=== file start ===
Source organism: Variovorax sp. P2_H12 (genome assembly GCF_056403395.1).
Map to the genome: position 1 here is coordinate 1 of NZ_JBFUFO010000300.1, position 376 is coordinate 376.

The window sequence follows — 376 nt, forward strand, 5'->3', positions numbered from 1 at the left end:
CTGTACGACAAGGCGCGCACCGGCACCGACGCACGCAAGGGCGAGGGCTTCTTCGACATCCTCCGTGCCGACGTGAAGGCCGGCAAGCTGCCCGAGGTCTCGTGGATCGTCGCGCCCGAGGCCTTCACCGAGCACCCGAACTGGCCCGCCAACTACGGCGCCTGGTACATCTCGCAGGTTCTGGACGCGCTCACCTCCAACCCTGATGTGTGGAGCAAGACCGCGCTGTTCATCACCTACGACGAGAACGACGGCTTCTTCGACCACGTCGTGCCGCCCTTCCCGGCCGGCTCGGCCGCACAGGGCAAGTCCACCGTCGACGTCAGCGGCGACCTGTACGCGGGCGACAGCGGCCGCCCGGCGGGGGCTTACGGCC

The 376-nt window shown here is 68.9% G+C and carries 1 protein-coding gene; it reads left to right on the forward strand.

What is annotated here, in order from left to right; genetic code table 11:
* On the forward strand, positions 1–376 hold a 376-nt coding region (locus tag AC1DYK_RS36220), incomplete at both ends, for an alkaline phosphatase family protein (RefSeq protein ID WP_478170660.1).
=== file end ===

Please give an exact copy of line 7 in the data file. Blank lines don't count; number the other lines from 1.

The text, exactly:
* On the forward strand, positions 1–376 hold a 376-nt coding region (locus tag AC1DYK_RS36220), incomplete at both ends, for an alkaline phosphatase family protein (RefSeq protein ID WP_478170660.1).